There are 16 gems in this album—most of which should be familiar material if you’re a fan of Stuart Townend and the Gettys—like who isn’t, right?!
I mean, they’ve written hymns that have been covered by a host of Christian artists ranging from Philips, Craig & Dean, Newsboys to Kristian Stanfill and Passion and more! Add to that the fact that their songs have consistently topped Christian charts all over the world and expectations soar when you look at this album.
‘In Christ Alone: The Songs of Stuart Townend and Keith Getty’ – about the Songs
What can I say—this is a treasure trove of worship hymns penned by Stuart Townend and Keith Getty that are probably already prominent in the set-lists all kinds of churches everywhere!
As if that’s not enough, this project also has guest vocals by Tim Hughes and Joanne Hogg apart from Bluegrass Country music legend Alison Krauss!
The album opens with the title track “In Christ Alone” sung by Alison Krauss and Keith & Kristyn Getty. Even after hearing so many different versions of this timeless song over the years, the minimalistic arrangement featured here still manages to sound fresh with the lyrics and the voices standing out (it’s Alison Krauss after all!).
Depending on your denomination and theological beliefs, you may or may not have trouble singing the line “The wrath of God was satisfied”. Barring that, this is a brilliant song and is sure to be playing on ‘repeat mode’.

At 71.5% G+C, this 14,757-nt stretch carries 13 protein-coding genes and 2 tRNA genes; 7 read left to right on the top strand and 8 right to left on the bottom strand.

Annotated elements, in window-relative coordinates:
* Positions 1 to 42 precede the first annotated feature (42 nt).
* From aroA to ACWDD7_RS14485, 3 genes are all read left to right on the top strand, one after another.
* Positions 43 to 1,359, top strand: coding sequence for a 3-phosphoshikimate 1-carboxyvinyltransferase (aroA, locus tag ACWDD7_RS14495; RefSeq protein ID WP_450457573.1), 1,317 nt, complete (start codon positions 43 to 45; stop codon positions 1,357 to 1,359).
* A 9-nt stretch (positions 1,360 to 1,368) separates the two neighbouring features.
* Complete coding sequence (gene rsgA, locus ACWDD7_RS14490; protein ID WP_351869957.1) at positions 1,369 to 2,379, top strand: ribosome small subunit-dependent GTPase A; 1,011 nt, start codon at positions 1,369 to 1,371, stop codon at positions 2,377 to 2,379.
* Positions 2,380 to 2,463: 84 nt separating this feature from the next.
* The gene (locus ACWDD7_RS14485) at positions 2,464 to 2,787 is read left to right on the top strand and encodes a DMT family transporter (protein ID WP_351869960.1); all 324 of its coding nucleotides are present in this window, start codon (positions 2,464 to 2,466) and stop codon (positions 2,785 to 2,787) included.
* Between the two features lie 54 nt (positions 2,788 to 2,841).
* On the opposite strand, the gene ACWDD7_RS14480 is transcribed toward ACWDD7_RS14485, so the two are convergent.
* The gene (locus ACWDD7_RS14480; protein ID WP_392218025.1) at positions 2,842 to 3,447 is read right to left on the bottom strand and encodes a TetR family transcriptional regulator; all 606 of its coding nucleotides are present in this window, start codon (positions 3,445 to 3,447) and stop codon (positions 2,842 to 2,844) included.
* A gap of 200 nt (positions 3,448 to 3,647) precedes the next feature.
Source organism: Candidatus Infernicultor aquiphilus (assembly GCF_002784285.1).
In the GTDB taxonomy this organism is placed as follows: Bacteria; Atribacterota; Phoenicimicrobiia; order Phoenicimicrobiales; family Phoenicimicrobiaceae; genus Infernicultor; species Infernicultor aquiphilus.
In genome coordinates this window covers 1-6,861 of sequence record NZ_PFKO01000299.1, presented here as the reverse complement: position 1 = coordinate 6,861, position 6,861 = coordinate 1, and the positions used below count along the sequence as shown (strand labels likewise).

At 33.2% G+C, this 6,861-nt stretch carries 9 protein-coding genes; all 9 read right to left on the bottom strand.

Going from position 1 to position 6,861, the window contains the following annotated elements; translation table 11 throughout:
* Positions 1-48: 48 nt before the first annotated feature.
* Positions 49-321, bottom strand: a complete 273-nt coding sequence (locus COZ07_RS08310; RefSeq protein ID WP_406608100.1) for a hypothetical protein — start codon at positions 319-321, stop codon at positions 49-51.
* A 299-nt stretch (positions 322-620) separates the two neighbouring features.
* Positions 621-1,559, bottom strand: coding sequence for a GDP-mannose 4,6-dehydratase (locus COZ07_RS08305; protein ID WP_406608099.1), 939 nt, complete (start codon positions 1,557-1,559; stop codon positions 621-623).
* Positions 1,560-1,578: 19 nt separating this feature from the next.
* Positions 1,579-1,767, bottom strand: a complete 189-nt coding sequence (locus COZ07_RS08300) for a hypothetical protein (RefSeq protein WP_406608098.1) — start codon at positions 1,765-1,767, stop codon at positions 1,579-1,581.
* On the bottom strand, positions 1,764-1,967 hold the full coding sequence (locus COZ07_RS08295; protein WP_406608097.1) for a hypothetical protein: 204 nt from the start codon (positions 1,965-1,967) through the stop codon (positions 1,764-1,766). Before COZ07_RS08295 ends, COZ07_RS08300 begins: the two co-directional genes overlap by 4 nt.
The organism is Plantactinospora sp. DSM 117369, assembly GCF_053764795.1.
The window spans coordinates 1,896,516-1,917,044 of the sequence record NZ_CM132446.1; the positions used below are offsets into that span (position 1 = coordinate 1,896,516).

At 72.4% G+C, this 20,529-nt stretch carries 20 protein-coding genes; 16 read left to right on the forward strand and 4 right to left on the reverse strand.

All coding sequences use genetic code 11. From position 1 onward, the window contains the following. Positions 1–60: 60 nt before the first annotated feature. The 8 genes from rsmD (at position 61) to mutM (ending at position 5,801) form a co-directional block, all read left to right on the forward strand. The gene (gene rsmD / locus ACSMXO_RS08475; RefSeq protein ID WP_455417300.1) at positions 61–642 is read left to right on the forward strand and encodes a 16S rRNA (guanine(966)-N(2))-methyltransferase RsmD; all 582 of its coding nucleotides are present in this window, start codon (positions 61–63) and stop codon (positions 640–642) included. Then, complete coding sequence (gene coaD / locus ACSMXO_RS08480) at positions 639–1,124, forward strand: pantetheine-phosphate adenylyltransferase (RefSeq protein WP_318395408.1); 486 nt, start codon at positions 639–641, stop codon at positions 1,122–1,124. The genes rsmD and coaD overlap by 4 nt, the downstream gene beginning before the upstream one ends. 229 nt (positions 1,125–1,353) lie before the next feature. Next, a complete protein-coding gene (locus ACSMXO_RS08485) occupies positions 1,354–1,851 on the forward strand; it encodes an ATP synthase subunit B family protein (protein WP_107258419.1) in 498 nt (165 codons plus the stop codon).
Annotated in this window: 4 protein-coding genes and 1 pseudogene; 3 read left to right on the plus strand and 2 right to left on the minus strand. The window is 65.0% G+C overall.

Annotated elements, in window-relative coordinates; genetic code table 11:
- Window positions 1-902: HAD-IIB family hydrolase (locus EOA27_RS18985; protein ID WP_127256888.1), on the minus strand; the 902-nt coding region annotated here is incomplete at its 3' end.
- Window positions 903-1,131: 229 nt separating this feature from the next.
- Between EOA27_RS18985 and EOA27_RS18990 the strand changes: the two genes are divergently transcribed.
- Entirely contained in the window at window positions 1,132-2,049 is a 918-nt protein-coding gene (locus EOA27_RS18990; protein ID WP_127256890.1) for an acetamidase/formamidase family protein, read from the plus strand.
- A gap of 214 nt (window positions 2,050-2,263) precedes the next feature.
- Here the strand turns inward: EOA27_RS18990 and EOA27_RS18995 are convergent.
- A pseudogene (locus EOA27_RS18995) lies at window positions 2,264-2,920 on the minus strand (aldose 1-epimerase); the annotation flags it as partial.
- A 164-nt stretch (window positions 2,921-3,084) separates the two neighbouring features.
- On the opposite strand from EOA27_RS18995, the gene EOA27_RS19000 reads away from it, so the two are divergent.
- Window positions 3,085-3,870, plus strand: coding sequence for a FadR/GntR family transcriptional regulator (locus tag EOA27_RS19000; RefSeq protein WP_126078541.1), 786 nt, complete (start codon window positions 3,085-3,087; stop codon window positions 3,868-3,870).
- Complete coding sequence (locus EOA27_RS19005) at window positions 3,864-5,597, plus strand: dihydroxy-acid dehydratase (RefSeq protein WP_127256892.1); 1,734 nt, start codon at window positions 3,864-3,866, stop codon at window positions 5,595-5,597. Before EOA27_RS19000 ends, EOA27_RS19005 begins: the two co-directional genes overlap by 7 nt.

Joanne Hogg from the Celtic rock band ‘Iona’ and Margaret Becker join Kristyn Getty to sing a powerful arrangement of “Across the Lands”, an infectious hymn of praise and worship that’s totally God focused and congregational.
Stuart Townend leads another of my favorite hymns “The Power of the Cross”—no new arrangement here, it’s the same live recording from a previous project. If there’s ever an award for best Good Friday song, this song would be at the top of the nomination list—it has this uncanny ability to transport me back in time and almost witness the events at Calvary.
Kristyn Getty will forever be one of my favorite singers—her voice always moves me to worship like no one else’s! And it’s no different here when she sings “Speak O Lord”—it’s emotive, anointed and full of vocal artistry!
Stuart Townend returns to sing “Resurrection Hymn (See What a Morning)”—again it’s just an earlier live recording. If “The Power of the Cross” is one of the best Good Friday songs, then surely “See What a Morning” is one of the best Easter songs.
The second verse especially makes me visualize Mary Magdalene peeping into the empty tomb, turning away in tears and then meeting the risen Lord. The art of storytelling in their songwriting is really that good!
The project continues to maintain its lofty standard with Tim Hughes singing “O Church Arise”—another majestic hymn full of the story of God. With his own unique vocal style, Tim manages to make it his own.
Kristyn Getty sings “A Workers Prayer”—a mellow arrangement that captures and brings out the beauty of Kristyn’s voice on this compelling hymn.